Here’s four random facts, in no particular order and likely without any value or importance to your question:


1.     My father is in local government and that instilled within me a great desire to be a public servant.  Rather than get into the cesspool of our federal government, a job in public higher education has fit the bill for the moment.

2.     We have a dog (Boston Terrier), named Jilly.  Three cats, Noel, Aiden, and Toshi, kicking around our house in Alexandria, VA.  And we have two ball pythons (Kendi and Uzuriz, female and male respectively), an Andean Milk Snake (Keira), and a Kenyan Sand Boa (Mahiri).

3.     I hate money and ownership.  It’s a philosophical thing.  I do everything I can to get rid of things that I own and only replace that which I absolutely need.  And, there’s very little that I absolutely need.

4.     If I had it all over to do again, I’d learn to play the drums.



Would you share with us your religious and/or spiritual identity? 



I’m a Pagan! 


That’s a little vague. To be more specific, I’m an eclectic Hellenic, which has the added benefit of rhyming. There is a more formal modern Hellenic religion, sometimes referred to as Hellenismos, but I don’t actually think of myself as trying to revive or recreate tenants of the ancient world.  Instead, what I do is pretty much entirely a modern faith practice inspired by the mythology and values of the ancient world, but all jammed together to remain appropriate in a modern setting. The “eclectic” part simply indicates that I’m willing to pull from other sources not necessary linked to the Hellenic world (i.e. Greece and Greek mythology and pantheons).


Additionally, I’m a witch. My witchcraft is less about potions and cauldrons and more to do with drawing symbols and empowering them toward a given result. To foster my witchiness, I’ve joined the Firefly House, a tradition of witchcraft here in the Washington, D.C. area.  Unfortunately, my schedule is such that I don’t get to do as much with them as I’d like.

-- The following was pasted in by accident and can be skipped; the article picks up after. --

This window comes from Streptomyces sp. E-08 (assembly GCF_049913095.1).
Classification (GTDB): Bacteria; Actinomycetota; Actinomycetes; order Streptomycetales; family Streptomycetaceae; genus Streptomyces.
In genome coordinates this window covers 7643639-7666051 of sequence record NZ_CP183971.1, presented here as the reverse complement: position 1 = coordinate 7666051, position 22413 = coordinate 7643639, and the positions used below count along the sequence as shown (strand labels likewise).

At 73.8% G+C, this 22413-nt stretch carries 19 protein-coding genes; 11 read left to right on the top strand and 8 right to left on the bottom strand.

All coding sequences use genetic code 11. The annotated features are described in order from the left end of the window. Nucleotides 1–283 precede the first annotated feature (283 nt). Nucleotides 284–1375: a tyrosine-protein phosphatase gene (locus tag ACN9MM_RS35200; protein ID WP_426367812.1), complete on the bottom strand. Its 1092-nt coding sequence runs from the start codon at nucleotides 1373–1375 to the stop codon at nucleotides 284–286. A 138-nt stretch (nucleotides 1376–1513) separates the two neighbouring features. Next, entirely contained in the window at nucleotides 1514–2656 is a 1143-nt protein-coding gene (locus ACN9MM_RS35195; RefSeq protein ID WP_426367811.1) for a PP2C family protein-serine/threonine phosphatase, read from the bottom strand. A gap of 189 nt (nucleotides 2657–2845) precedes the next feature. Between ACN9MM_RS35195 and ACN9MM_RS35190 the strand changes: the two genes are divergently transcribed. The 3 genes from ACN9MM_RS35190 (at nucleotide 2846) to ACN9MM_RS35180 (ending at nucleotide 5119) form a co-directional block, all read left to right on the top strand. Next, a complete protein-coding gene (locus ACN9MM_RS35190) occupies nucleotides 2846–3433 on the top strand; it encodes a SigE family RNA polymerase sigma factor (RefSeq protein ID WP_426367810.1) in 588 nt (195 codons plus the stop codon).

How has Church Lab enriched your spiritual journey? 



Church Lab gives me a space to explore topics that aren’t always things that Pagans worry about. We’re a religion that’s really based a lot more on what you do and less on what you believe. The Church Lab helps me to explore the theological concepts that might influence – perhaps unconsciously so – the behaviors and practice that I find spiritually fulfilling.  Plus, it’s just plain fun to learn more about the practices of others. 


I also find great joy in sharing a bit about Paganism with others. We’re a religious community that uses terms like pagan, witch, and heathen—words that have a negative and sometimes blasphemous connotation in other communities. By being a part of the Church Lab, I hope that I’m able to share a bit about myself, a bit about my religion, and help to allay fears that we’re all mustache-twirling evildoers.



What's one thing you wish more people knew when it came to your particular religious/spiritual identity?  



That Paganism is truly a creation of the modern world.  We may have our reconstructionist traditions that are working to try and take what we know of the ancient world and make it live again in the modern one, but even they know that not everything believed or practiced by some dude in Europe in 400 BCE is going to be appropriate in these times.  We’re not all luddites that eschew modern technology to live in nature dancing under full moons.  In fact, most of us love computers and drive our cars to the forest to do our full moon dancing!



What's something you've recently learned about a religious/spiritual practice other than your own that you'd like more folks to know? 



To be honest, I feel like we don’t learn as much about our spiritual practices through the Church Lab. Maybe it’s because I only join remotely, and therefore, never cross paths with any of the other, but I feel I learn much more about the people that attend our meetings and not as much about their faith practices. For example, learning from a number of Muslim women about how their faith inspires them to act politically in the world was a joy. To hear one of our conservative Protestant members talk about how she’s moved to work both at a crisis pregnancy center and an abortion clinic blew me away. It’s these moments that make Church Lab valuable and different from other similar groups, like the three Pub Theology meet-ups that I attend monthly in the DC area.



What are you reading right now? What's one book you'd recommend we all go out and get from the library today? 



Right now I’m reading Kharis: Hellenic Polytheism Explored by Sarah Kate Istra Winter and A Criminal Magic by Lee Kelly.  As for book recommendations, my favorite book of all time is Cryptonomicon by Neal Stephenson.




Help! I’m Stuck! Part I: What Just Happened?

Whether you are brand new to dialogue, or a veteran, we all have moments where we might feel a bit, well, stuck. We might find ourselves triggered, suddenly feeling filled with emotion or scurrying to be defensive. Or we might simply not understand a person’s response to something we have shared. We might notice the tone of the room suddenly tanks and you simply don’t know what caused it or how to get back to solid ground.